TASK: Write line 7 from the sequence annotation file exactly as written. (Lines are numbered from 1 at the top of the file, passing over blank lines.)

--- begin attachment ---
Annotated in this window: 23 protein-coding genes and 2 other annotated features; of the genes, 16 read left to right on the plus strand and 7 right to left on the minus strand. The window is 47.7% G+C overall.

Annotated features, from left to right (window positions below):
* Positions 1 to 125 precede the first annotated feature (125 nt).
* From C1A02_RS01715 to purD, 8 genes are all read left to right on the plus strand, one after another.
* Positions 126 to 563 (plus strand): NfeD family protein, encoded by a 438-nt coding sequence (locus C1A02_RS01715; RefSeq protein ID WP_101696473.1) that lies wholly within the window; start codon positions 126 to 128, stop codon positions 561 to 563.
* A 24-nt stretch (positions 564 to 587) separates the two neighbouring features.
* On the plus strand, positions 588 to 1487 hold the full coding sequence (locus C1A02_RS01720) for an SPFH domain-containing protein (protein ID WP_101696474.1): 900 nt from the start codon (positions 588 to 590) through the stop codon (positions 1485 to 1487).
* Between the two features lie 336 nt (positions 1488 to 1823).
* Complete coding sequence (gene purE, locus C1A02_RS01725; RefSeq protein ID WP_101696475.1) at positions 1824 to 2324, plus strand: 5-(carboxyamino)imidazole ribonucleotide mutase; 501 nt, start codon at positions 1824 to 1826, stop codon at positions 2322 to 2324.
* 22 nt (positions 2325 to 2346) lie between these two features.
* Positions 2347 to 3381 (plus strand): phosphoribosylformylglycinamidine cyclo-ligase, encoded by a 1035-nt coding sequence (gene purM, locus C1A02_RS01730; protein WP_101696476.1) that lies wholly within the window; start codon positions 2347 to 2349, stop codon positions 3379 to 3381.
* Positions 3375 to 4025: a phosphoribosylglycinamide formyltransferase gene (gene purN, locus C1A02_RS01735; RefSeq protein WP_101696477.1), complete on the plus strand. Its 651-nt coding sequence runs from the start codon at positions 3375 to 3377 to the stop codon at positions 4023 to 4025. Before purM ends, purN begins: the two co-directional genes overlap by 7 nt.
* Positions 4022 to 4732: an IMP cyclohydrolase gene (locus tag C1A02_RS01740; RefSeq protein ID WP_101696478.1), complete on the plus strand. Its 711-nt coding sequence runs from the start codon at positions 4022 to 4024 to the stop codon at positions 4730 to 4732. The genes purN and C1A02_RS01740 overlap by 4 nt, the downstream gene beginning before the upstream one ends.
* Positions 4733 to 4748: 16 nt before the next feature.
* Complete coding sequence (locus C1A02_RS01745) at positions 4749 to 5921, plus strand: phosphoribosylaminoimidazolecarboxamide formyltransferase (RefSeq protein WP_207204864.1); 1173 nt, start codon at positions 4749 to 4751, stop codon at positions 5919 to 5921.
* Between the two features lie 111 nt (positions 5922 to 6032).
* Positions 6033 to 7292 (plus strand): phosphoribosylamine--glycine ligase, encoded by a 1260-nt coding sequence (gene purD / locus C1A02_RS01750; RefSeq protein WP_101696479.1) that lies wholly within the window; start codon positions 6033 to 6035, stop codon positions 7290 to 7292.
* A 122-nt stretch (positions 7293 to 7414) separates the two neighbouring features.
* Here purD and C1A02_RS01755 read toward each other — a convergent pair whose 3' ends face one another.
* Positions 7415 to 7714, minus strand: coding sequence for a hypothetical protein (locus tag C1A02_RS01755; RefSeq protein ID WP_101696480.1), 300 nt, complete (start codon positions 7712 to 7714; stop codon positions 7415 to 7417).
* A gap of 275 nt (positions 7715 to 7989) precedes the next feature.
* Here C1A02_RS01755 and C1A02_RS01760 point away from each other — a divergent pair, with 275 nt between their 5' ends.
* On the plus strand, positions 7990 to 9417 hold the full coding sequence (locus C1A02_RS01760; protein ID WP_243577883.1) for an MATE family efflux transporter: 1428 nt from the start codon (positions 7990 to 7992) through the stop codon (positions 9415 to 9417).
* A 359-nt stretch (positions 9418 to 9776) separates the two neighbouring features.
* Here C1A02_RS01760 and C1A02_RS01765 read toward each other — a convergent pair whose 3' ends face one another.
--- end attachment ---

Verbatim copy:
* On the plus strand, positions 588 to 1487 hold the full coding sequence (locus C1A02_RS01720) for an SPFH domain-containing protein (protein ID WP_101696474.1): 900 nt from the start codon (positions 588 to 590) through the stop codon (positions 1485 to 1487).